For lovers of the great outdoors, Búzios has plenty of options, from snorkelling and diving to dune buggies and schooner boat tours. Buziosnauta run daily boat tours that will whip you around to many of the area’s best beaches and islands with some opportunities to swim and snorkel too. Or try the glass bottomed catamaran if you prefer to stay dry (tourshop.com.br). For the more co-ordinated and daring there’s kitesurfing , waterskiing, trekking and mountain biking. You can even hire a dune buggy and go exploring on your own!

Once you’ve worked up an appetite, you’re sure to find something you like in Armação dos Búzios. Chez Michou Crêperie on Rua das Pedras is very popular. This vibrant open-air restaurant serves delicious sweet and savoury crêpes. DJs from 9pm each night will help you work your way through the extensive cocktail list (chezmichou.com.br). Restaurante do David on Rua Manoel Turíbio offers a mix of seafood, Italian and Brazilian cuisine. If you’re looking for a great meal by the sea, try the delicious Thai food at Sawasdee (sawasdee.com.br) or the steak and seafood at busy Bar do Zé (bardozebuzios.com.br). For a more local experience, grab something cheap and cheerful at Pizza Gool Pizzaria, before crowding around the TV outside a nearby bar to watch a football game or perhaps a novela.

Vila d'este pool

At Vila d’este, one of Búzios’ finest hotels, guests are greeted at the front gate by a bronze statue of Brigitte Bardot sitting on a suitcase, gazing out to sea. First opened in 1991, this intimate hotel has built its reputation on ‘handmade hospitality’ and it’s not just a tagline. There’s a real feeling of authenticity – luxury without the pretence, effortlessly elegant.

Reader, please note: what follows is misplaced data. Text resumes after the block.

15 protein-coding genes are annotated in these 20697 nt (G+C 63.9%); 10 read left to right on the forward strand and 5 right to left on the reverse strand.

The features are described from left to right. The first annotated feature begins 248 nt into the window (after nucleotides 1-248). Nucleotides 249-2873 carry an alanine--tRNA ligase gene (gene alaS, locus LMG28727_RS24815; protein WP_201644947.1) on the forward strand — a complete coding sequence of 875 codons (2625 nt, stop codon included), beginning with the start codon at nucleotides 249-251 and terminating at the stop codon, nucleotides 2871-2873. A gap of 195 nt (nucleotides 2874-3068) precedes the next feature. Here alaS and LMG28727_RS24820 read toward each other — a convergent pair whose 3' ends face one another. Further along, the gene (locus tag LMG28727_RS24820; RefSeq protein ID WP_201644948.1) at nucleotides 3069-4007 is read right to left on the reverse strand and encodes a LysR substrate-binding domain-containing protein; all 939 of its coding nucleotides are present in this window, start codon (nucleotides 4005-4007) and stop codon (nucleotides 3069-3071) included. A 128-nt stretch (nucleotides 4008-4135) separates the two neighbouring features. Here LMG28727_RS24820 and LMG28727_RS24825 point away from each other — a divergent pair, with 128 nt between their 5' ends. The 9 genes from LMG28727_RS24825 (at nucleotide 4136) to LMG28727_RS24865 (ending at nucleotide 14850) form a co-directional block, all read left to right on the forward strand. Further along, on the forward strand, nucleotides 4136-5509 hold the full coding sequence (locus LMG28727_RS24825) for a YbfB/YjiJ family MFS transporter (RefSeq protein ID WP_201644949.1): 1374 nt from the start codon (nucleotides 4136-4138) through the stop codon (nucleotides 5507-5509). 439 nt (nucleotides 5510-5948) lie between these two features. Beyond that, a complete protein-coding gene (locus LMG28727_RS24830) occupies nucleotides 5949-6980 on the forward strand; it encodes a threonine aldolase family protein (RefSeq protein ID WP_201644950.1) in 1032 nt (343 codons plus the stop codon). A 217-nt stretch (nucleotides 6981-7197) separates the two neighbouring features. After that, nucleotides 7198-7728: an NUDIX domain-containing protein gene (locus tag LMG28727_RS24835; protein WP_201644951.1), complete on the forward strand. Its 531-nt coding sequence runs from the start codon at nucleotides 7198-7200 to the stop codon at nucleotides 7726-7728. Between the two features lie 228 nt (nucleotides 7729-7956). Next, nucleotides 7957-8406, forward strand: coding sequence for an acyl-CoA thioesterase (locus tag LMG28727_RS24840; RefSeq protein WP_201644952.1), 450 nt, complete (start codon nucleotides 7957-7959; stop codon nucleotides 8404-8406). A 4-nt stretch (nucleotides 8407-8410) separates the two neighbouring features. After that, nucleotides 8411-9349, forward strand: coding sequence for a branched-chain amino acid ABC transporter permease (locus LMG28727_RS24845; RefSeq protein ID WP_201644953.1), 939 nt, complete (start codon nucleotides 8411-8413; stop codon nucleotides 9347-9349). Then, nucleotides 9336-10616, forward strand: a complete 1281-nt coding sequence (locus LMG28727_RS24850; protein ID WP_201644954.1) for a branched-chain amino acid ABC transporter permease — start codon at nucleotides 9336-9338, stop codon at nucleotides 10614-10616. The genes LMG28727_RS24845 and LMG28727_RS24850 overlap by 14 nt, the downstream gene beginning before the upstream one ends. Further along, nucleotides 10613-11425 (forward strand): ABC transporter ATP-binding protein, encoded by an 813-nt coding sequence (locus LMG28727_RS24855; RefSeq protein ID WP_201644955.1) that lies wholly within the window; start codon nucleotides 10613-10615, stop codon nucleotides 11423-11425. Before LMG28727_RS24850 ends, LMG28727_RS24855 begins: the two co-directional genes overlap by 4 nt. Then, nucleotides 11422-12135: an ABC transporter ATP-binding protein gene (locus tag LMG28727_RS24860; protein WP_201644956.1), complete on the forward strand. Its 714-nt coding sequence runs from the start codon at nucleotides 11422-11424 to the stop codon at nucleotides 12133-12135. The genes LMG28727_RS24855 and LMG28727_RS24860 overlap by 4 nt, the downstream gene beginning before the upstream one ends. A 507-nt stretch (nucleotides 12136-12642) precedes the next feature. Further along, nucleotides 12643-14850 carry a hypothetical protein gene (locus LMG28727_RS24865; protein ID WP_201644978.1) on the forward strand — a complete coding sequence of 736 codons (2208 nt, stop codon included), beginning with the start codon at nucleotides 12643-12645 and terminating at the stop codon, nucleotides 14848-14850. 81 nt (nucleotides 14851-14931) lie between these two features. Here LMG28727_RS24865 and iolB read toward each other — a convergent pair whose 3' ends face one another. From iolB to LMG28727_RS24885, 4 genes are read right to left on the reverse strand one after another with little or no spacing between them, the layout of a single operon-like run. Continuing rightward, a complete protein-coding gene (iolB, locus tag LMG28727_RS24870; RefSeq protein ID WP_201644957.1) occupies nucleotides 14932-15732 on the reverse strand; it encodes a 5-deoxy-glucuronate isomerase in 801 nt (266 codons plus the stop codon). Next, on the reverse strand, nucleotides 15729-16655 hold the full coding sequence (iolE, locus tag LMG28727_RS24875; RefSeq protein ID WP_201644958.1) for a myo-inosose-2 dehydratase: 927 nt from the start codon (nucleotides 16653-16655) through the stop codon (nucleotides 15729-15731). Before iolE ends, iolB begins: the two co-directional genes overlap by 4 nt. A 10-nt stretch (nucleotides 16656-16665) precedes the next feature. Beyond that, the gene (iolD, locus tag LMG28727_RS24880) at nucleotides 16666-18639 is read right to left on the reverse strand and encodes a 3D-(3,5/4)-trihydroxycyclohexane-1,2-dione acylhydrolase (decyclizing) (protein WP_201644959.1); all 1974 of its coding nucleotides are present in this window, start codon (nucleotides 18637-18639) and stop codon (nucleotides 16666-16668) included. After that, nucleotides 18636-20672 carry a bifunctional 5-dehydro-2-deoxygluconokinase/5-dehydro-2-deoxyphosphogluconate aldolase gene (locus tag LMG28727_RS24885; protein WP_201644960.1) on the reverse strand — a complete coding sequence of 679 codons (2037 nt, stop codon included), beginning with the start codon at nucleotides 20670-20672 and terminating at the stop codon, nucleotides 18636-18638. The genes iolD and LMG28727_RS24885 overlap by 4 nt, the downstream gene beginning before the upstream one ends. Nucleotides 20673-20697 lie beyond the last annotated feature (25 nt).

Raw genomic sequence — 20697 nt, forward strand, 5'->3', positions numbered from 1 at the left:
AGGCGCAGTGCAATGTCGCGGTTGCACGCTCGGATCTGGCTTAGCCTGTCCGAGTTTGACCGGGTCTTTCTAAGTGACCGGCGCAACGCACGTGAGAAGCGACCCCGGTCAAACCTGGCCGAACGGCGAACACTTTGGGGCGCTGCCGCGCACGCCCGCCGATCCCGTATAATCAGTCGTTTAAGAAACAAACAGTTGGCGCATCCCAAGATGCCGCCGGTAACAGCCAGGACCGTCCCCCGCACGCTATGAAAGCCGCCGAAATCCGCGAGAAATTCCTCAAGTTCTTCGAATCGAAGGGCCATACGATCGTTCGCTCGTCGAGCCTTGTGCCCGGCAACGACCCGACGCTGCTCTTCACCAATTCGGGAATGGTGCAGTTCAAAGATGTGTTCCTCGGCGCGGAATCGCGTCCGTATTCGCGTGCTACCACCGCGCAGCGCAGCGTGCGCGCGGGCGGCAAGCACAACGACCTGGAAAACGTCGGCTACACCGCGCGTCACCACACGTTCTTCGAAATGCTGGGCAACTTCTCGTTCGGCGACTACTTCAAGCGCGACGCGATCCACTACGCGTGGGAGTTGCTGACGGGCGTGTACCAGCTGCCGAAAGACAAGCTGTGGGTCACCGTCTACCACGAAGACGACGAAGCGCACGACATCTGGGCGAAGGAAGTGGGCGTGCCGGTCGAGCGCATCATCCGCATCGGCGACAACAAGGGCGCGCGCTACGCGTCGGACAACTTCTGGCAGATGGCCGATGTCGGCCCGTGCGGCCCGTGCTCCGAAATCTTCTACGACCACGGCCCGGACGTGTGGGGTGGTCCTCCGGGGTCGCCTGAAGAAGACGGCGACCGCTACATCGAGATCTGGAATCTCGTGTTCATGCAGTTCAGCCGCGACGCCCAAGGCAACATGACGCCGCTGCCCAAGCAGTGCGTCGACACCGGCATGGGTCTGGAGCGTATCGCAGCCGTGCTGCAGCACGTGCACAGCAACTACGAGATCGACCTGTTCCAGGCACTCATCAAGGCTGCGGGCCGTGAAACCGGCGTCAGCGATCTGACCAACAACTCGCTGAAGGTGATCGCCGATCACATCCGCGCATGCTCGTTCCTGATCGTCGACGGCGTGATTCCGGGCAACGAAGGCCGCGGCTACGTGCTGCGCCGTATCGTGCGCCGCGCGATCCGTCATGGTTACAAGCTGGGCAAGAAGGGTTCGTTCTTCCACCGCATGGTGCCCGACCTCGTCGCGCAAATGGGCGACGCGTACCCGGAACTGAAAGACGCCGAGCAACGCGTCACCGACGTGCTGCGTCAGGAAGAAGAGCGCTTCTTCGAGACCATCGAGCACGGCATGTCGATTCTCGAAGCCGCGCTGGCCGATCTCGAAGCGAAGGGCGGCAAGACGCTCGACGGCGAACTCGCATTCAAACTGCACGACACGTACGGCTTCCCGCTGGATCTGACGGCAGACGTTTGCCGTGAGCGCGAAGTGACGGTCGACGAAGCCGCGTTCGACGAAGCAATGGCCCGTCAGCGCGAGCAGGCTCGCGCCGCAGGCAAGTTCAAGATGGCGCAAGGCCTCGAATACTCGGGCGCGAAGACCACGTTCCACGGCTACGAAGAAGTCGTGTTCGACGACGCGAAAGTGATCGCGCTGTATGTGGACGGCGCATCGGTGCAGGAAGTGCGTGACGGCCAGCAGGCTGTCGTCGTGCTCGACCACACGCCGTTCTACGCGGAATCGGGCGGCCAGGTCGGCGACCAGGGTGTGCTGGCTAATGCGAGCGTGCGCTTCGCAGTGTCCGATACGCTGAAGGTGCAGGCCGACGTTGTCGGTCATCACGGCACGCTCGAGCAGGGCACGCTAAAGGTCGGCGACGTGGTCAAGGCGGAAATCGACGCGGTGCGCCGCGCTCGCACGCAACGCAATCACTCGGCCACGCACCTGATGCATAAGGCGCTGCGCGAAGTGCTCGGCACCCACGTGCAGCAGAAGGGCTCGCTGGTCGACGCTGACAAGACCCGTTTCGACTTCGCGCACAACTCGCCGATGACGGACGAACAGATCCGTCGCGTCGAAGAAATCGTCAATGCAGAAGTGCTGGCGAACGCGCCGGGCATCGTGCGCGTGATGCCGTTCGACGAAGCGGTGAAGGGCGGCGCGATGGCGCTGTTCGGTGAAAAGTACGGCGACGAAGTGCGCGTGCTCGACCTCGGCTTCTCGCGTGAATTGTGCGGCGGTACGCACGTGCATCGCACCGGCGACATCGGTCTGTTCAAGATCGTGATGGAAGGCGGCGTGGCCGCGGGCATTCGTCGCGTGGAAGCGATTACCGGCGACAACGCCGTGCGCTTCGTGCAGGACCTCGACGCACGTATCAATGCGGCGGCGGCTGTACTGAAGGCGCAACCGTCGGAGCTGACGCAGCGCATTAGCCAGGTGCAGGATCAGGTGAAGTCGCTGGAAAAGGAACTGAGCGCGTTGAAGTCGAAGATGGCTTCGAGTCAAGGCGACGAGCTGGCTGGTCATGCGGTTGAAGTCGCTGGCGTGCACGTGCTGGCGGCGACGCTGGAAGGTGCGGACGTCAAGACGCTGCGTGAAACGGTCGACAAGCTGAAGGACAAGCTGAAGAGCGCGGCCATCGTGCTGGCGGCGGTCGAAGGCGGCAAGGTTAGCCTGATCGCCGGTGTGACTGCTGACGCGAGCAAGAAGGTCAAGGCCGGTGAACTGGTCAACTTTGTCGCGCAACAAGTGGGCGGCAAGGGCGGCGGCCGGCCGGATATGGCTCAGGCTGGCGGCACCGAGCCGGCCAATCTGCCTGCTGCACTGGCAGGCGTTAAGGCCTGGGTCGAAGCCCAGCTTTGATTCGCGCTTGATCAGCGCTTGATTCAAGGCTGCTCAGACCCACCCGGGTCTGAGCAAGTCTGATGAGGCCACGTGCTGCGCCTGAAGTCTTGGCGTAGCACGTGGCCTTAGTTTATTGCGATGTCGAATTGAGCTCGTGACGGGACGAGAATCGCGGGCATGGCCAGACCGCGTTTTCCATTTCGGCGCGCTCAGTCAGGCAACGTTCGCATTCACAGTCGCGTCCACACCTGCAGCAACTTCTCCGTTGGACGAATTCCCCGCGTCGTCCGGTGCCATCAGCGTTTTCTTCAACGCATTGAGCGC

The staff are warm and the service is slick and seamless. The heart of the property is the sunny sitting room which offers comfortable couches and plenty of books, as well as dazzling views framed by long, white billowing drapes. Large French doors open out onto the sun terrace. Think less hotel and more luxury home by the sea.

Suite Master - Vila d'este

There are two pools to choose from – one cold and one warm. Both are the perfect places to sip a cocktail and watch the sun slowly slip into the bay. The warmer of the two has an adjoining steam room – you don’t even need to get out of the water to use it, just plunge underneath the glass and you’re there.

Meals in the restaurant are truly decadent, with superb food and views to match. An afternoon massage by the pool is not to be missed. When night falls, the hotel becomes a romantic sea of candlelight and soft breezes. Inside the fireplace crackles, outside the palm trees glow in the moonlight.

With only 19 apartments, Vila d’este impresses like a grand hotel while maintaining its intimacy. The location is ideal – close to the busy centre without being part of it. Rooms have all the premium trimmings you’d expect, some offer ocean views, others private gardens. You’ll sleep soundly – thick pillows, soft sheets, peace and quiet are all in plentiful supply.

Rua das Pedras

With so much natural beauty and top-notch hospitality, this sophisticated little peninsula is an absolute jewel. Thanks to Brigitte Bardot, Búzios may not be Brazil’s best-kept secret, but some nights, as you stroll along quiet beaches or tranquil, fairy-lit streets, it certainly feels that way.

GT travelled with British Airways from London Heathrow to Rio Galeão £640 return (ba.com). Transfers to Búzios available through Costa Verde (costaverdetransportes.com.br).  GT stayed at Vila d’este (viladeste.com.br).